Strongly rigid regular graphs

A simple, undirected graph $$G = (V,E)$$ is said to be strongly rigid if the identity is the only graph endomorphism.

For which positive integers $$k>2$$ is there a strongly rigid $$k$$-regular graph?

• It would be interesting whether you already know the answer for any $k\ge 3$? – M. Winter Jan 17 '19 at 16:06
• Good point @M.Winter - I don't...! – Dominic van der Zypen Jan 17 '19 at 16:54
• Dou you consider only finite graphs, or infinite also are allowed? – Taras Banakh Jan 17 '19 at 18:26
• I bet that random $k$-regular graphs are rigid with probability almost 1, and possibly this is even proved in Bollobas' book. – Fedor Petrov Jan 17 '19 at 19:40
• A homomorphism is a map between two graphs, so it makes no sense to use the word when there is just one graph. Perhaps you mean endomorphism which is a homomorphism from a graph to itself. The distinction is analogous to the distinction between isomorphism (two graphs) and automorphism (one graph). – Gordon Royle Jan 17 '19 at 22:53

Let $$X(\mathcal{S)}$$ be the block graph of a Steiner triple system $$\mathcal{S}$$ on $$v$$ points. The triple system consists of $$b=v(v-1)/6$$ triples from a set $$V$$ of size $$v$$ such that each pair of points from $$V$$ lies in exactly one triple. Necessarily $$v\equiv1,3$$ mod 6 and, if this condition holds, triple systems on $$v$$ points exist. The block graph has the triples of $$\mathcal{S}$$ as it vertices, two triples are adjacent if they have exactly one point in common. The block graph is strongly regular.

A coclique in $$X(\mathcal{S})$$ is given by a set of pairwise disjoint triple, whence $$\alpha(X(\mathcal{S})) =\lfloor v/3\rfloor$$. If $$v>15$$, the cliques of maximum size come from the triple containing a given point, and so $$\omega(X(\mathcal{S}))=(v-1)/2$$. So we see that, if $$v\equiv1$$ mod 6, then $$\chi(X(\mathcal{S})) > \omega(X(\mathcal{S}))$$.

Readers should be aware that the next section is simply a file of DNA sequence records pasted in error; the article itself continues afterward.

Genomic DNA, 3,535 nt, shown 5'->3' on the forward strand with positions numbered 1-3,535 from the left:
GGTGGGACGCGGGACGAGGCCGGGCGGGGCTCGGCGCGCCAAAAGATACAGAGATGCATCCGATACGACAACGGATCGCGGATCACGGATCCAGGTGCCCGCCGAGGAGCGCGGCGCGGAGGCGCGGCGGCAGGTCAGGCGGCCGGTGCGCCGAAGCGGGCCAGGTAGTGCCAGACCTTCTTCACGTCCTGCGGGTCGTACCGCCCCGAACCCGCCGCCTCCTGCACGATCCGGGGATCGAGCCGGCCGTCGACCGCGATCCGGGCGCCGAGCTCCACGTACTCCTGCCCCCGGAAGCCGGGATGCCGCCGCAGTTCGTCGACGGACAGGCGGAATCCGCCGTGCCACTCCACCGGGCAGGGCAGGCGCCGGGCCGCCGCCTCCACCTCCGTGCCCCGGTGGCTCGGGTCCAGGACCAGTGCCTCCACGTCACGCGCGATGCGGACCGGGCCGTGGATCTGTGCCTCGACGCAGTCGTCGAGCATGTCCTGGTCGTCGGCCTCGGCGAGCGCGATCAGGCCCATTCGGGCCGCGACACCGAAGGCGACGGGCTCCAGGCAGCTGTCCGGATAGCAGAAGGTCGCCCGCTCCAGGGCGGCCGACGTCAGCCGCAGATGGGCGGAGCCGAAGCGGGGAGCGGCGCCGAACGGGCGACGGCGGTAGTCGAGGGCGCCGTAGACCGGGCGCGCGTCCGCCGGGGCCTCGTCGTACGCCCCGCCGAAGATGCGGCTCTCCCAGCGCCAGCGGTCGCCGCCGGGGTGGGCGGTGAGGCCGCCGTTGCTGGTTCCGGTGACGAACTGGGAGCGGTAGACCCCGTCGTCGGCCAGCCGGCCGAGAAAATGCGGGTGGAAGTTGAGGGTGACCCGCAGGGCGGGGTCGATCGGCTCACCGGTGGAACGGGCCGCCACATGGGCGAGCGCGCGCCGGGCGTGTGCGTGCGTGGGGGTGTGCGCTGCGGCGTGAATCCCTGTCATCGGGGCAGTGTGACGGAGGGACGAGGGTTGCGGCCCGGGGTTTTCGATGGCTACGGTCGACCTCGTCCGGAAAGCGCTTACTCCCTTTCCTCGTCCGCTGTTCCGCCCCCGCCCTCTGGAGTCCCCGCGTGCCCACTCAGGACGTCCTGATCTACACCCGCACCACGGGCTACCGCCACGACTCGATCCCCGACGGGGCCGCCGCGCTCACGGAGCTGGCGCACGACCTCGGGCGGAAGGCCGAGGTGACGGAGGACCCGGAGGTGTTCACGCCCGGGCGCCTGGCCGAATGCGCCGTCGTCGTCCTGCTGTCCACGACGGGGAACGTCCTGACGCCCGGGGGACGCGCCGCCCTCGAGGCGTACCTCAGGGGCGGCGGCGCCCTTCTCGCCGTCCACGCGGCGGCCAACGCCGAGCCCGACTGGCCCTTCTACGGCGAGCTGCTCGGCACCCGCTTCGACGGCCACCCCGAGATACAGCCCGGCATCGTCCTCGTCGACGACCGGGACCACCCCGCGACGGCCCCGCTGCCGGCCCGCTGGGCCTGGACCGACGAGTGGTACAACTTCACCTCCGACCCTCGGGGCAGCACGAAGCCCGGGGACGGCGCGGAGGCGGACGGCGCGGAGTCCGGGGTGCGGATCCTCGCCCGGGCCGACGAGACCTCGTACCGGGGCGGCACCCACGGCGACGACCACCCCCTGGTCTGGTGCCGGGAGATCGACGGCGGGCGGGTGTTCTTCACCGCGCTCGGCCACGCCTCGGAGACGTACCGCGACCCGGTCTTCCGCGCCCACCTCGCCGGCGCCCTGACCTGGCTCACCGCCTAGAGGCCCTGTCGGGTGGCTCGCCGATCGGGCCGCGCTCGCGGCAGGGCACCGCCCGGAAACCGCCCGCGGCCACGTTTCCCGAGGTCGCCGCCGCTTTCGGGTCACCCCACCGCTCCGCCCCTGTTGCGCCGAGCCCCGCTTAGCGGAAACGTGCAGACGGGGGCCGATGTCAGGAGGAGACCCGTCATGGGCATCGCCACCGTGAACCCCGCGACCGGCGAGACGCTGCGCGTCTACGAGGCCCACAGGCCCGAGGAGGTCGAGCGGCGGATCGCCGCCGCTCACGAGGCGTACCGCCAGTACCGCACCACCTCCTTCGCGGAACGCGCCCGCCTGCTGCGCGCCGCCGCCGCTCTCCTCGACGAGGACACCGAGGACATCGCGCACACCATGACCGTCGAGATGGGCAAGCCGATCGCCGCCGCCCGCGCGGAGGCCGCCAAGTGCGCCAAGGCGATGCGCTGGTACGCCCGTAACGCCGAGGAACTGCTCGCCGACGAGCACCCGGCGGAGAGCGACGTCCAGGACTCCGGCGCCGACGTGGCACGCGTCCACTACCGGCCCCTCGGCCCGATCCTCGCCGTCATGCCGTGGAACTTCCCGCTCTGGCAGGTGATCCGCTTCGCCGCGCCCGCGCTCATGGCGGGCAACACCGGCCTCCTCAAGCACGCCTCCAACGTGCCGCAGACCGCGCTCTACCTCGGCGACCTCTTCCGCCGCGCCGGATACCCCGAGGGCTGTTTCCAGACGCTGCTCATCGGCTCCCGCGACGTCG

Now in "Cores of geometric graphs" (arXiv:0806.1300v1), Gordon Royle and I prove that every endomorphism of the block graph of a Steiner triple system is either an automorphism, or is a homomorphism to a maximum clique. It follows that if $$v\cong1$$ mod 6, the block graph of a Steiner triple system has no non-identity endomorphism.

Finally Babai proved that almost all Steiner triple systems are asymmetric, whence it follows that almost all Steiner triple systems on $$v\equiv1$$ mod 6 points have no non-identity automorphism. (See L. Babai "Almost all Steiner triple systems are asymmetric" in Topics on Steiner systems. Ann. Discrete Math. 7 (1980), 37–39.) When $$v>15$$ all cliques of maximum size come from points of $$V$$ (exercise), when $$v>15$$ the automorphism group of a triple system and its block graph are isomorphic.

So we have lots of strongly rigid regular graphs.

In "Homomorphisms of strongly regular graphs" (arXiv:1601.00969), David Roberson proves that the core of a strongly regular graph is either the graph itself, or is a complete graph. Hence any strongly regular graph with $$\chi>\omega$$ must be a core and, if the graph is asymmetric, it will not admit a non-trivial endomorphism. I suspect that almost all Latin square graphs on a given order are strongly rigid.

There is a second way to potentially produce more examples. In a book somewhere, Gordon Royle and I prove that a triangle-free graph with diameter two and no "twinned vertices" is a core. It follows that is $$X$$ is connected, triangle-free and asymmetric, it is strongly rigid. Unfortunately no examples come to mind just now.

Finally none of this helps in finding finite cubic graphs with only trivial endomorphisms.

An infinite family of (strongly?) rigid 3-regular finite graphs can be constructed using the following graph $$RC_1$$ called the rigid connector:

A graph composed of the chain consisting of $$n$$ rigid connectors will be denoted by $$RC_n$$:

Finally, the required rigid 3-regular graph consists of 3 parallel chains $$RC_k$$, $$RC_n$$, $$RC_m$$ for pairwise distinct numbers $$k,n,m$$:

It is (more-or-less) clear that this graph is rigid.

Is it strongly rigid, too?

• What do you mean with a rigid graph? – Wojowu Jan 20 '19 at 20:48
• I think he means no interesting automorphisms. However, I think three edges can collapse in the component, unless vertex loops aren't allowed. Gerhard "What Is A Self-Map Anyway?" Paseman , 2019.01.20. – Gerhard Paseman Jan 20 '19 at 21:23
• Vertex loops should not be allowed otherwise constant maps would be endomorphisms, distinct from the identity. – Taras Banakh Jan 20 '19 at 21:30
• This graph has chromatic number three (Brook's theorem), hence it admits a homomorphism onto any triangle in it. So it is not strongly rigid. (Thus a strongly rigid cubic graph must be triangle-free.) – Chris Godsil Jan 21 '19 at 1:41